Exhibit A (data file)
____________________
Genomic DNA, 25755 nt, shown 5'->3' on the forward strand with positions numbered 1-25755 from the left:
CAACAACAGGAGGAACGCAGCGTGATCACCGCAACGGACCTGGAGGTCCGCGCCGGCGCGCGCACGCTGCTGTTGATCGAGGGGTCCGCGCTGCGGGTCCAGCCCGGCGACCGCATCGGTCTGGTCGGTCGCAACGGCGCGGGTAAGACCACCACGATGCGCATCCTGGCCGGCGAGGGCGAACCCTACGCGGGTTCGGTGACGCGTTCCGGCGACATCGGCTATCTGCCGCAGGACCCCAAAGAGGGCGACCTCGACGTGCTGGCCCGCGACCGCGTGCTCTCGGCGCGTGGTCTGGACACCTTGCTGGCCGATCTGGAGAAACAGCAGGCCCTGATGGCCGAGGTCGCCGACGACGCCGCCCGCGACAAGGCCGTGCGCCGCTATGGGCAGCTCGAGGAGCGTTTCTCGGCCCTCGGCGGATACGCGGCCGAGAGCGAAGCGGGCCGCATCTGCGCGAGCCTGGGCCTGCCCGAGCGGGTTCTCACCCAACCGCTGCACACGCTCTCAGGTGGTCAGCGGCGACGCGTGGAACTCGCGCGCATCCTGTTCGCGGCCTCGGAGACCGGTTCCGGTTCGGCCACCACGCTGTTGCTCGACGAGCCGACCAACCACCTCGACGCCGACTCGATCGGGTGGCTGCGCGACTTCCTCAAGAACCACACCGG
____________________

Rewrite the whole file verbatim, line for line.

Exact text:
Genomic DNA, 25755 nt, shown 5'->3' on the forward strand with positions numbered 1-25755 from the left:
CAACAACAGGAGGAACGCAGCGTGATCACCGCAACGGACCTGGAGGTCCGCGCCGGCGCGCGCACGCTGCTGTTGATCGAGGGGTCCGCGCTGCGGGTCCAGCCCGGCGACCGCATCGGTCTGGTCGGTCGCAACGGCGCGGGTAAGACCACCACGATGCGCATCCTGGCCGGCGAGGGCGAACCCTACGCGGGTTCGGTGACGCGTTCCGGCGACATCGGCTATCTGCCGCAGGACCCCAAAGAGGGCGACCTCGACGTGCTGGCCCGCGACCGCGTGCTCTCGGCGCGTGGTCTGGACACCTTGCTGGCCGATCTGGAGAAACAGCAGGCCCTGATGGCCGAGGTCGCCGACGACGCCGCCCGCGACAAGGCCGTGCGCCGCTATGGGCAGCTCGAGGAGCGTTTCTCGGCCCTCGGCGGATACGCGGCCGAGAGCGAAGCGGGCCGCATCTGCGCGAGCCTGGGCCTGCCCGAGCGGGTTCTCACCCAACCGCTGCACACGCTCTCAGGTGGTCAGCGGCGACGCGTGGAACTCGCGCGCATCCTGTTCGCGGCCTCGGAGACCGGTTCCGGTTCGGCCACCACGCTGTTGCTCGACGAGCCGACCAACCACCTCGACGCCGACTCGATCGGGTGGCTGCGCGACTTCCTCAAGAACCACACCGG